How to Handle a Teenager Who Refuses to Return From Parenting Time With Ex
A myriad of issues can arrive when it comes to post-divorce parenting time. One of the most commonly occurring disputes arising from custody following the conclusion of a New Jersey marriage dissolution case involves one parent or another who fails to comply with the terms and conditions established in a custody order. Another type of situation that can arise in a post-divorce setting is what to do when a teenager refuses to return to a schedule stay with the noncustodial parent.
There are a number of steps a custodial parent can employ when handling a teenager who refuses to return from parenting time. These include:
- Use a graduated system to rectify the situation
- Open up a reasonable line of communication with the noncustodial parent
- Ascertain why the teen does not want to come home
- Consider the age of the teen and the possibility for a change
- Involve law enforcement
- Seek a court order
- Seek legal assistance
When it comes to dealing with a situation in which a teen refuses to return to a primary residence following time spent with the noncustodial parent, a graduated system should be utilized to try and resolve the matter. In other words, do not immediately take a step like calling in law enforcement or heading straightaway to the courthouse. There are some more moderate measures that should be attempted initially and that do many times work to resolve a situation.Open Up a Reasonable Line of Communication with the Noncustodial Parent
A tactic that is at the heart of working to get an obstinate teenager back to your home after a parenting time session is to strive to open up a reasonable line of communication with the other parent. If you both have has some success at coparenting, you may already be fairly decent at communicating with one another.
If communication has been a problem, you certainly are not alone. Many divorced parents struggling with communicating with one another. With that fairly recognized, you nonetheless should make a serious attempt at opening up a reasonable line of communication if one is no already there.Ascertain Why the Teen Does Not Want to Come Home
You should dive into why your teenager doesn’t want to return to your home after spending scheduled time with the noncustodial parent. Bear in mind that your teen might have a legitimate issue. For example, perhaps you’ve remarried and there is a valid issue that exists in regard to your teen, your current spouse, or stepsiblings. You are wise and advised to do at least some investigation to ascertain your teenager’s motivations.Consider the Age of the Teen and the Possibility for a Change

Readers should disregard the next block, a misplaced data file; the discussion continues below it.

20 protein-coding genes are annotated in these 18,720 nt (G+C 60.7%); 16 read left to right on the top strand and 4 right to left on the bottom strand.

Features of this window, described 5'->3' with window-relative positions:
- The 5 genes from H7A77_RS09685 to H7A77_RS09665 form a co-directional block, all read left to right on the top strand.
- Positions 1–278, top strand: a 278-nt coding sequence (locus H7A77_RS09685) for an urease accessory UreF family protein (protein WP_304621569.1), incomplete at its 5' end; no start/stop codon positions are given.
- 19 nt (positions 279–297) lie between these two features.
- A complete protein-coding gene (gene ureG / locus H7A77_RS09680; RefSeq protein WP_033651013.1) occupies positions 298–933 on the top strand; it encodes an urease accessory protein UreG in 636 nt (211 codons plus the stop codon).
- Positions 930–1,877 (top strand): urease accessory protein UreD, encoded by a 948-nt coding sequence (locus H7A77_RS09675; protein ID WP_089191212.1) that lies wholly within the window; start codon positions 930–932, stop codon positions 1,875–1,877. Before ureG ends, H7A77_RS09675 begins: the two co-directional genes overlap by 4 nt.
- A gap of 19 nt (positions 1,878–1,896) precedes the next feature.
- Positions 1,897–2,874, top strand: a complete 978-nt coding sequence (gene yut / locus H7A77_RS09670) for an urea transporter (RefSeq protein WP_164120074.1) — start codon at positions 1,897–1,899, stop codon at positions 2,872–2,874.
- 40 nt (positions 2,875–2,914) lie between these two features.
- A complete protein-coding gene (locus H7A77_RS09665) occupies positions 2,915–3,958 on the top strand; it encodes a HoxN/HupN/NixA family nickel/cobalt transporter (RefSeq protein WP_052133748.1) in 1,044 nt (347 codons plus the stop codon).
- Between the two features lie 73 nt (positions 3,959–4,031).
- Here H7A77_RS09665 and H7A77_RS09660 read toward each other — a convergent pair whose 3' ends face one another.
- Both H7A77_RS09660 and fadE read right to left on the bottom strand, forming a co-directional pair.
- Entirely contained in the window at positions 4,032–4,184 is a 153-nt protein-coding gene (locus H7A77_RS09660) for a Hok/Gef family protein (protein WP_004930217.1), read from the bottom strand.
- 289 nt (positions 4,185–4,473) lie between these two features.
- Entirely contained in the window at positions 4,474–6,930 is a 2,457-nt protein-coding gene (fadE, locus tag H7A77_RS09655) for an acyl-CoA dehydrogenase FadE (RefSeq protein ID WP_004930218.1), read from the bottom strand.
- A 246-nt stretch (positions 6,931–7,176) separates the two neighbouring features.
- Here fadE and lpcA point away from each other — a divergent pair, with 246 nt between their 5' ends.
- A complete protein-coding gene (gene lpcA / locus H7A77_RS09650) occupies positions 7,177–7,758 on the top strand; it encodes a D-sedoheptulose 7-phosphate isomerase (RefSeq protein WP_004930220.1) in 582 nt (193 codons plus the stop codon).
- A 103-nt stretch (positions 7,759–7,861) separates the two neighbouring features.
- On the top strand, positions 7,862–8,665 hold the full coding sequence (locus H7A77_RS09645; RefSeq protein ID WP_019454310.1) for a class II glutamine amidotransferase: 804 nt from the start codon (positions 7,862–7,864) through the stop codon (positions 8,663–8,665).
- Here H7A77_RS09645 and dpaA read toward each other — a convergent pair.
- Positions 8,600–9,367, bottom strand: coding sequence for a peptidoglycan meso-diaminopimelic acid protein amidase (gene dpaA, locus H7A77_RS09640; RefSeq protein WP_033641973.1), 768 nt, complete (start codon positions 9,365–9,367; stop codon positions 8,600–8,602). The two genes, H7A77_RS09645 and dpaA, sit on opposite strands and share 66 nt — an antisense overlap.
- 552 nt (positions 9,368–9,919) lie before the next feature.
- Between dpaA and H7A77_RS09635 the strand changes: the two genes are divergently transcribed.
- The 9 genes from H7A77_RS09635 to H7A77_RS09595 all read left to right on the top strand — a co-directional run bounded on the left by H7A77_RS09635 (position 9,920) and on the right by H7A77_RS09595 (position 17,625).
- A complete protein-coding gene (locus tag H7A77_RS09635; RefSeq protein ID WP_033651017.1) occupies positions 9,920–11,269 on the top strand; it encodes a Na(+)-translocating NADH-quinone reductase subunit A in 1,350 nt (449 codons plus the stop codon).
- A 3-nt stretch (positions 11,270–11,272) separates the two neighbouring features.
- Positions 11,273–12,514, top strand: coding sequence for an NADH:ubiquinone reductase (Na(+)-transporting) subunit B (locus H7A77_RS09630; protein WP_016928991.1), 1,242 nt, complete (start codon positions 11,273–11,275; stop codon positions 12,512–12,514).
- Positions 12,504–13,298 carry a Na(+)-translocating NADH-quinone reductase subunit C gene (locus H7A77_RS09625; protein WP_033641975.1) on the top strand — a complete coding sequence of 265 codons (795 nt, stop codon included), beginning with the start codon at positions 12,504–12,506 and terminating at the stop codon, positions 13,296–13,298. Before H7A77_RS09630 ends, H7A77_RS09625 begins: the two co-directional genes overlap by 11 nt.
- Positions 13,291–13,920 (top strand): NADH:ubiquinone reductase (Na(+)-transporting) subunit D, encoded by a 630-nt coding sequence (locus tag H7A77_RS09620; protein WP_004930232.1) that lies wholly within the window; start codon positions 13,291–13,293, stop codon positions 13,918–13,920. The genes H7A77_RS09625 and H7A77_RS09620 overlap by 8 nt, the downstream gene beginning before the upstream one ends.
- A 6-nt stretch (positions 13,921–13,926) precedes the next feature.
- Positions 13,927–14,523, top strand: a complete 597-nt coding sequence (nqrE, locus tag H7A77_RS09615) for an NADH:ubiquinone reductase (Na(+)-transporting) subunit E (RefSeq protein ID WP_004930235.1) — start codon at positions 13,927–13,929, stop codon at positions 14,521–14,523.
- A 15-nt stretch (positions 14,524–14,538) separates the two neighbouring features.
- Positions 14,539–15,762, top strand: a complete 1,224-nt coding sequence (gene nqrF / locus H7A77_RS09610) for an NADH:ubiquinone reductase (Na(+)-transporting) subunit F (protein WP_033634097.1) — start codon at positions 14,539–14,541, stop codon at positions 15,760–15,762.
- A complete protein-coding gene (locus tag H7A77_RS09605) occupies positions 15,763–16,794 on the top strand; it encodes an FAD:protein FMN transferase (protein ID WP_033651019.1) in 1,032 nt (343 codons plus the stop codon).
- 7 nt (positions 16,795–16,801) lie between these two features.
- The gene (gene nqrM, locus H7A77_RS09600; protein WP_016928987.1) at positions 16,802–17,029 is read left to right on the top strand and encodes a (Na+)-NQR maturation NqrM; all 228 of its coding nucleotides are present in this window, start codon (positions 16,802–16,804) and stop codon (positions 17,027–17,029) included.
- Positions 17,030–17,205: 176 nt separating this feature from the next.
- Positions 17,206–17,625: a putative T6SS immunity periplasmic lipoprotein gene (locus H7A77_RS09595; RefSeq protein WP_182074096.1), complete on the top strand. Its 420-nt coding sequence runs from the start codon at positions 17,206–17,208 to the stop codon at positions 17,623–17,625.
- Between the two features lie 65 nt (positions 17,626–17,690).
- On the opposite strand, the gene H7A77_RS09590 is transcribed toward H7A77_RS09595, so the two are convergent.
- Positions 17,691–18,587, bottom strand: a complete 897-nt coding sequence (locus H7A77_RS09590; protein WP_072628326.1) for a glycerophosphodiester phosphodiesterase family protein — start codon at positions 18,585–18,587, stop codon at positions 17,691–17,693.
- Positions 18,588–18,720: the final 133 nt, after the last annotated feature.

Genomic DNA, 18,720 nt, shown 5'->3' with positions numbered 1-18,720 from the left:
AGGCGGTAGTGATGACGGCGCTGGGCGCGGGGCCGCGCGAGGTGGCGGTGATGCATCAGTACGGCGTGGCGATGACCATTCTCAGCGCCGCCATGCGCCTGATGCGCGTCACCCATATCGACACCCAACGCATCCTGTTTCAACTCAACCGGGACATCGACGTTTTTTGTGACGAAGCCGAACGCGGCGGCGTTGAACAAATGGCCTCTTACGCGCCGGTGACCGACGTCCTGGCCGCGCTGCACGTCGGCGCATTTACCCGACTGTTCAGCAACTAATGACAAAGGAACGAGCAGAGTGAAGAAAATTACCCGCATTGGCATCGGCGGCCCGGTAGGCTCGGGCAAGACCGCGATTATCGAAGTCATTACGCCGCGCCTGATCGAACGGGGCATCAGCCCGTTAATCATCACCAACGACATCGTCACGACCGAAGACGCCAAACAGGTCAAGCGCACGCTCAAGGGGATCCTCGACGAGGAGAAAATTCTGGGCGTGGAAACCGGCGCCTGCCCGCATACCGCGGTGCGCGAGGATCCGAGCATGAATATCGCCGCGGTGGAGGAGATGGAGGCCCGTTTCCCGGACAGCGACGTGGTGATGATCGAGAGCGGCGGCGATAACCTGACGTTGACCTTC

You will also want to consider the age of your teen and at least contemplate whether there might be some value in adjusting an existing custody arrangement. For example, if you have an older teen, he or she might be involved in different activities and will different activities that are closer and more accessible to your ex’s residence.Involve Law Enforcement
After contemplating the situation and determining that there exists no valid reason for the teen to defy an existing order of the court regarding custody and parenting time, you may want to consider contacting the police or sheriff to escort your teenaged child back home. You are going to need a certified copy of the existing custody order to support your claim that you are the custodial parent and your teenager should be at your residence.Seek Judicial Assistance
If this type of situation keeps occurring, or if your former spouse appears to be involved in the matter, consider filing a motion to enforce an existing custody order. While a teenager is not a party to your divorce case, he or she is subject to the court’s jurisdiction when it comes to matters involving and associated with child custody.Seek Legal Assistance
Do not rule out the necessity of retaining a skilled New Jersey custody and parenting time lawyer to assist you in your situation. The first step in engaging legal assistance is to contact the Law Offices of Peter Van Aulen by calling (201) 845-7400. There is no obligation for an initial consultation with an family law attorney from our firm.